I really want to write a post about my new neighborhood, Kruezberg, but I think I'll wait to take some more photos so I can actually show you what it looks like as well as tell you about the vibrant colors of the murals and graffiti. It definitely rivals San Francisco's Mission District in terms of 2-D street art.
My new living arrangement has it's high points and low points. I think I'm still adjusting. It's true, I have my own room and bathroom on a separate floor from the family whose children I'm caring for, but it seems that when I was told that the living room was not used much, what the parents really meant was that THEY don't use the living room so often. There was a family from Hamburg with three or four kids staying in it for 2 nights. This I am completely fine with, but I wish someone had told me in advance. It was a complete surprise. I think I will ask the mother to please keep me informed of guests in the living room for my mental health and such. My "kitchen" (an electric kettle, fridge, sink, microwave and two burner portable electric stove) is in the living room, and well, it's disconcerting to feel like you can't make yourself i cup of tea without being "on," especially when you have planned quiet, reclusive evening of noodles, tea and Kurt Vonnegut for yourself and then an army of sugared-up (yet adorable) kids arrive.
Still, I can't complain much. I am, after all, living rent free.
The upside to this gentle invasion was that the visitors offered to take Younis to Kita on Friday morning, so I got to go to Roberts dinner party, where I met some great people. They spoke English with me but mostly German with each other, little of which I understood. My progress with the language is slow but noticeable, though in a party environment with people talking fast and several conversations going on at once, I don't stand a chance.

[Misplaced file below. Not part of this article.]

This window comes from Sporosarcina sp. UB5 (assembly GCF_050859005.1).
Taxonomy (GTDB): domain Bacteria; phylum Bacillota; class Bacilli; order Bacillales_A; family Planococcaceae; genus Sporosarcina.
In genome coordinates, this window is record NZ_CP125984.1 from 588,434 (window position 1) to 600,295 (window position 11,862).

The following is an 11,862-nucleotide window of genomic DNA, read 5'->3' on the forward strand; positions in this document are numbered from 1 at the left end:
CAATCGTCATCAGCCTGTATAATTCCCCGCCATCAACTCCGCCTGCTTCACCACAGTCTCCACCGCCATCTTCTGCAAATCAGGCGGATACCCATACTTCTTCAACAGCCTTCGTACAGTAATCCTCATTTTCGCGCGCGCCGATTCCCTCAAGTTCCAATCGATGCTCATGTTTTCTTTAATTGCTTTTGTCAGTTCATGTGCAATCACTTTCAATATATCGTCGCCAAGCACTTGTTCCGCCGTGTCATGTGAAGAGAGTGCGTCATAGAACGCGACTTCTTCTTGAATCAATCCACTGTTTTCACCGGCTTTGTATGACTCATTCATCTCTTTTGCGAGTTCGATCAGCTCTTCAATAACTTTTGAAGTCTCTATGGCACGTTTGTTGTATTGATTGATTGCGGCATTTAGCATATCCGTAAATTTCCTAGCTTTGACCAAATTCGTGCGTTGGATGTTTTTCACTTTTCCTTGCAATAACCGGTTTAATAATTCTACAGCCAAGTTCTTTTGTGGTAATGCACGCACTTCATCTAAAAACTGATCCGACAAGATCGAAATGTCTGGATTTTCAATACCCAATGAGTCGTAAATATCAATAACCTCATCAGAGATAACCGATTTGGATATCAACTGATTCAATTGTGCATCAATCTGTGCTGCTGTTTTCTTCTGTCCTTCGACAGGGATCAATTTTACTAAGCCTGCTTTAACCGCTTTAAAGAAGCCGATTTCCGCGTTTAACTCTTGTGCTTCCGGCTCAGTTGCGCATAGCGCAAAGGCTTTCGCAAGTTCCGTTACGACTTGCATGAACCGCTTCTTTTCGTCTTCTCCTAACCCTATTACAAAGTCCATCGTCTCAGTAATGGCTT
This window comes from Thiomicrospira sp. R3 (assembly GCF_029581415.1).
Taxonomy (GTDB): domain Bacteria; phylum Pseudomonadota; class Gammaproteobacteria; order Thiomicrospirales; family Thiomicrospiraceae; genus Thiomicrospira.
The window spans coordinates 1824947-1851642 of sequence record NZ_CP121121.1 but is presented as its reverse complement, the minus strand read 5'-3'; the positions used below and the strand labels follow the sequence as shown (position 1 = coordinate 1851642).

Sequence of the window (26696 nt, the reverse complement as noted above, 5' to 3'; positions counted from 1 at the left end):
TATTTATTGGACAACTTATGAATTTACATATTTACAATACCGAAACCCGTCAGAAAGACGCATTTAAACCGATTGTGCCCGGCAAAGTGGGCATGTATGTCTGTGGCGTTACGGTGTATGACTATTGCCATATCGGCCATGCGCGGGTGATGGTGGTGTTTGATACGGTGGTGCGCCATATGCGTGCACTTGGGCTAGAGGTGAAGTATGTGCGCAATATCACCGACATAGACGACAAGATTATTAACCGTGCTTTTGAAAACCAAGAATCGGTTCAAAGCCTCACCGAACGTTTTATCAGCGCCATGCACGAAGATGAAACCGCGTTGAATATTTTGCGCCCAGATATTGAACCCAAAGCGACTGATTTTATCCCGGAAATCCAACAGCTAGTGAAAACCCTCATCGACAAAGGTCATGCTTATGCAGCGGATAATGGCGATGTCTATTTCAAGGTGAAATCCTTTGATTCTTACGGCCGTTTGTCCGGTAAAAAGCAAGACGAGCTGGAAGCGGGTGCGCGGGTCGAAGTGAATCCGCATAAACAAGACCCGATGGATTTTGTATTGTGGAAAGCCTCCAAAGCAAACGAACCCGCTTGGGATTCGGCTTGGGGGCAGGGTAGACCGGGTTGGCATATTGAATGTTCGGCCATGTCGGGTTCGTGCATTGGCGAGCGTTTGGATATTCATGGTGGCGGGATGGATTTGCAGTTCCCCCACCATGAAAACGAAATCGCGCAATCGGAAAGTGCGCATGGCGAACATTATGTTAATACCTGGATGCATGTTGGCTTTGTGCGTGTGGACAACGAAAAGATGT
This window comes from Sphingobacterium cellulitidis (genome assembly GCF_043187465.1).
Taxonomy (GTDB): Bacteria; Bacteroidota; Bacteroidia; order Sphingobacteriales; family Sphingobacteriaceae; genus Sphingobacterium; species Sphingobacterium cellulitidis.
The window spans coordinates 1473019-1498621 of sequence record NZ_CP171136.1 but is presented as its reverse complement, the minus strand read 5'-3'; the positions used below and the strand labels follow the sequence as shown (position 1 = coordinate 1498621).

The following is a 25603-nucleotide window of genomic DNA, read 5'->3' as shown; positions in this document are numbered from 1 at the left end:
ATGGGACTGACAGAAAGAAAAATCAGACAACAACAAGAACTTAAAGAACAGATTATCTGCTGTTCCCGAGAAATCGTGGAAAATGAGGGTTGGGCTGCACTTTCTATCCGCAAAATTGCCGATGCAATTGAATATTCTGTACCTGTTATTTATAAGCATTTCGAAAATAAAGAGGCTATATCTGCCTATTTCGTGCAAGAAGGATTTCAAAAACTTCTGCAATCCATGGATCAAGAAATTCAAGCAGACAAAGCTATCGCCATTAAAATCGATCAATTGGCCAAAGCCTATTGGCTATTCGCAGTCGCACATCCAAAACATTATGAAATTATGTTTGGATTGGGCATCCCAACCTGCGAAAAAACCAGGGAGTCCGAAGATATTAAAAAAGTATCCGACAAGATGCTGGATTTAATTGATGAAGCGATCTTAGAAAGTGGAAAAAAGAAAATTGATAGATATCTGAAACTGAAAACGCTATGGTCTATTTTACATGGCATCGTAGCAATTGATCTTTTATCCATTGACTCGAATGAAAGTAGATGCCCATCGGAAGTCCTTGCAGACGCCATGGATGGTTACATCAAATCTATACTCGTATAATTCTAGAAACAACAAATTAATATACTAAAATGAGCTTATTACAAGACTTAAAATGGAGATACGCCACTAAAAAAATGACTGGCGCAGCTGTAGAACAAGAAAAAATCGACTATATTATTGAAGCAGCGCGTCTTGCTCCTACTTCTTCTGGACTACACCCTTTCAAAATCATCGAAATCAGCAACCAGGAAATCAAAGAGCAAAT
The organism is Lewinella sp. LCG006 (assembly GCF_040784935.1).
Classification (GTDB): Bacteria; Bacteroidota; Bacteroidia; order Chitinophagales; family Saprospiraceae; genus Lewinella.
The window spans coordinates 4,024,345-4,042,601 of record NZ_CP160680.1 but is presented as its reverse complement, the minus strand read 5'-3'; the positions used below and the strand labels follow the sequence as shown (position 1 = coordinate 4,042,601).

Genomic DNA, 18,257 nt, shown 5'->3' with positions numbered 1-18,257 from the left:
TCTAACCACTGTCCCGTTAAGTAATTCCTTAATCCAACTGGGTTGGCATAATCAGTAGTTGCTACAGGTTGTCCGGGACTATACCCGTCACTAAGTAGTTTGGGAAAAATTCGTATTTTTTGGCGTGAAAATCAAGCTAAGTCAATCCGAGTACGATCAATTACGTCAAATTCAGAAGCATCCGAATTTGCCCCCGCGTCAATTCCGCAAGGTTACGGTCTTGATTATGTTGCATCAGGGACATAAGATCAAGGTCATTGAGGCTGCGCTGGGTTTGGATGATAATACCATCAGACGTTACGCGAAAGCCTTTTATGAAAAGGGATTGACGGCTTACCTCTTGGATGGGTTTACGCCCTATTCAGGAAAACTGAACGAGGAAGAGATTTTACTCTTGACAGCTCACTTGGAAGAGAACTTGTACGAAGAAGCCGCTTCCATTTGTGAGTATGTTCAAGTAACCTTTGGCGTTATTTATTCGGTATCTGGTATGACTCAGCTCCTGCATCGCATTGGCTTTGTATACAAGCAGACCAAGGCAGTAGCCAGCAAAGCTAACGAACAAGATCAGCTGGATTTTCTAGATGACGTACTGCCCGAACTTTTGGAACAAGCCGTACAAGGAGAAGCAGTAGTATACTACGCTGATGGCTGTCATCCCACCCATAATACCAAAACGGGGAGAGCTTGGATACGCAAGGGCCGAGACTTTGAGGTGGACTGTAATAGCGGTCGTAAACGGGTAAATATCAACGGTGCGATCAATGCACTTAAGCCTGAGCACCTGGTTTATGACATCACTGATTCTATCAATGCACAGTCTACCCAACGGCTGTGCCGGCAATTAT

My trip across the Atlantic, my decision to stay in a country where I struggle with language, it has made me think about the concept of home a lot. What the hell is home? I had one in San Francisco, a place where I felt safe and protected, almost up to the point when I left. Then I made the mistake of letting someone I was dating move in with me and my feeling safety vanished. I got a little back in the end, when he moved out (finally) 3 weeks before I left the continent. Living at Bridge's plae on Hermannstraße, I couldn't relax. I felt extreme comfort at Tobi and Jana's place in Lichtenberg, a type of acceptance and a willingness to let me be myself that I strive for in a living situation, but I knew from the beginning that it was a temporary situation, living in other people's rooms, surrounded by other people's things.
Now I have my own space but there are unspoken rules that I must abide by. I hang out at Robert's house a lot get along with his roommates. I'm comfortable here. Is where I live home? Is Robert's flat home? Do I still have a home in California? My stuff and some of my friends are there. Hmm, things to think about.
I am searching for a home that is mine, a WG (community living space) in March or April. A place with only adults, where I can make eggs and coffee in my underwear if I want to, where I can feel completely comfortable having friends over. We will see.
In other news, I am co-teaching a clowning and dance workshop today at the Shake! Zirkus from 2 to 5. Getting paid to do what I do well! Oh, yes!